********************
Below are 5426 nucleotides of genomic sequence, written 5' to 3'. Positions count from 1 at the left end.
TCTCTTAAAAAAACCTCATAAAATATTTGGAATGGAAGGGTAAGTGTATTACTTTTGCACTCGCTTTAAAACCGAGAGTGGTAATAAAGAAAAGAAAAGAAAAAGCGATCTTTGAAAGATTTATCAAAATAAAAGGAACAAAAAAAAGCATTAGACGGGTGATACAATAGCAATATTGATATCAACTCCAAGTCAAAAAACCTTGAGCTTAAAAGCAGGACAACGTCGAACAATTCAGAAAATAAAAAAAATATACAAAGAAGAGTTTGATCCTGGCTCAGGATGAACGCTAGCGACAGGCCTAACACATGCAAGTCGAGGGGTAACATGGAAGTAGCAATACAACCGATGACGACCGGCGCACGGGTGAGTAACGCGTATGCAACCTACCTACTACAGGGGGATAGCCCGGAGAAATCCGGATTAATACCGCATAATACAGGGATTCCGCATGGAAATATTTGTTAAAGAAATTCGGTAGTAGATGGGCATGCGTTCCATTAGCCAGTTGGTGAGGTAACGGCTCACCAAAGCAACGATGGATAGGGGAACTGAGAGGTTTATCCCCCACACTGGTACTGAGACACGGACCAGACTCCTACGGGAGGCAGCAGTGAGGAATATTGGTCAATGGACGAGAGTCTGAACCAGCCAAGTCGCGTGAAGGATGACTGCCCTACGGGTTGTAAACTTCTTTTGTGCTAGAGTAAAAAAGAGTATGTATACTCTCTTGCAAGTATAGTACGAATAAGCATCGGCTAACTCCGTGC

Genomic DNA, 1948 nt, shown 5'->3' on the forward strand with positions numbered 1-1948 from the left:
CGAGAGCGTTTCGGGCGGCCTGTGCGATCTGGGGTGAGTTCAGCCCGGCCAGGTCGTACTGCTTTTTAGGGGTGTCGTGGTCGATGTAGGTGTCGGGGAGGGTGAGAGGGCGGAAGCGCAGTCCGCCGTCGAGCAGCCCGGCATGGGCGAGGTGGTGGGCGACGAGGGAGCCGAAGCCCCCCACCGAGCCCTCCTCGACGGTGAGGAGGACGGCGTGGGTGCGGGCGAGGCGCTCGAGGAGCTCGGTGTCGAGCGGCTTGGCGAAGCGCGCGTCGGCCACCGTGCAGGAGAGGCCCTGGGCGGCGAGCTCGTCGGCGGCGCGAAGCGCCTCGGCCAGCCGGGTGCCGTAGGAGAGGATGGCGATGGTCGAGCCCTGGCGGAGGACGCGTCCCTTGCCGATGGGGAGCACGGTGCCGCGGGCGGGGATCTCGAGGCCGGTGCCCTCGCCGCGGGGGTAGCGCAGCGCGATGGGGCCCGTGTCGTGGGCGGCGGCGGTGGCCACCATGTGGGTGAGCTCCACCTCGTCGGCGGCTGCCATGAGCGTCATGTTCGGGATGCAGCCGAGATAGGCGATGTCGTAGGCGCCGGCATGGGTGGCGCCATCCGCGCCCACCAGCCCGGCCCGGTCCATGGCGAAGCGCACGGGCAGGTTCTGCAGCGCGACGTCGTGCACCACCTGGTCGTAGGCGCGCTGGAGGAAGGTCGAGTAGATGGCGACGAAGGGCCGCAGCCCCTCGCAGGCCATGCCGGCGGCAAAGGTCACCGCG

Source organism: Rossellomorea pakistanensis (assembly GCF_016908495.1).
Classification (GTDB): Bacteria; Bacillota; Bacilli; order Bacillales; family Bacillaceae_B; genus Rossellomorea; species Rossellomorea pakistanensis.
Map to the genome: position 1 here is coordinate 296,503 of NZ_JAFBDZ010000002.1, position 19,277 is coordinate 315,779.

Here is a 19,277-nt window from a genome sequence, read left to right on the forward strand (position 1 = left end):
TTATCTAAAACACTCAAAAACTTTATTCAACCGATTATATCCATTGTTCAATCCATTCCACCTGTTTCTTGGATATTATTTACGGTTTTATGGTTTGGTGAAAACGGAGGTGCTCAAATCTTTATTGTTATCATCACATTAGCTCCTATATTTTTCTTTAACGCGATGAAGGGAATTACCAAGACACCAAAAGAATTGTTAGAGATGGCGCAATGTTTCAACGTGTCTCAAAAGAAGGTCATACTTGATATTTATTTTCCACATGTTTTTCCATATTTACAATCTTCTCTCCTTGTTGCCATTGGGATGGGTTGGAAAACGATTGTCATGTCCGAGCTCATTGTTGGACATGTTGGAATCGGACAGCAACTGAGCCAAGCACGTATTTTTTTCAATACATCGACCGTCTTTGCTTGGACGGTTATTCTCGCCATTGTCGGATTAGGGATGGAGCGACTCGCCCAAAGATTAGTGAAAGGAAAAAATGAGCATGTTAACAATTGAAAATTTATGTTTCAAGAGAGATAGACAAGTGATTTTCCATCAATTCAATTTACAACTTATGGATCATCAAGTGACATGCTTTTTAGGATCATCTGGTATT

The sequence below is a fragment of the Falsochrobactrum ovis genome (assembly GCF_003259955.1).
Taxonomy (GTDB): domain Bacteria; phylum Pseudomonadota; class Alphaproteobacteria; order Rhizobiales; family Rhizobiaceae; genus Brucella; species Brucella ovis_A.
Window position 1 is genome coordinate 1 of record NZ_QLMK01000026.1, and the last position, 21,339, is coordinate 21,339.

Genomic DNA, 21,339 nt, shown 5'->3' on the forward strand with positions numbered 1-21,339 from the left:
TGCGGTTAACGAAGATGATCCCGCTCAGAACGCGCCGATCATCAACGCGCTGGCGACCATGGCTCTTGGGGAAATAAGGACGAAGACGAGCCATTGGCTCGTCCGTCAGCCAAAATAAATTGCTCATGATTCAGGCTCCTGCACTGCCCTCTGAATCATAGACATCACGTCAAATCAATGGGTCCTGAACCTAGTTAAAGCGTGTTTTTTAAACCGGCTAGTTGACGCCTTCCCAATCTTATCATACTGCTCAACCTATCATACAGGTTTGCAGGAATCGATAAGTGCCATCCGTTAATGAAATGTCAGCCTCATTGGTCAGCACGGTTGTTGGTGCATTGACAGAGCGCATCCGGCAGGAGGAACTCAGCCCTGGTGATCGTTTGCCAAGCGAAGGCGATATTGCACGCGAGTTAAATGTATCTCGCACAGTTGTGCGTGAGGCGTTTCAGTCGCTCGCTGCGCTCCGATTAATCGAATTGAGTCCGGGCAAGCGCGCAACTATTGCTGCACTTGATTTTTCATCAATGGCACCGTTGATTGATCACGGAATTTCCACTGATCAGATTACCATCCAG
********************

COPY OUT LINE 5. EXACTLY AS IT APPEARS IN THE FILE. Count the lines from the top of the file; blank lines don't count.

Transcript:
Source organism: Rossellomorea pakistanensis (assembly GCF_016908495.1).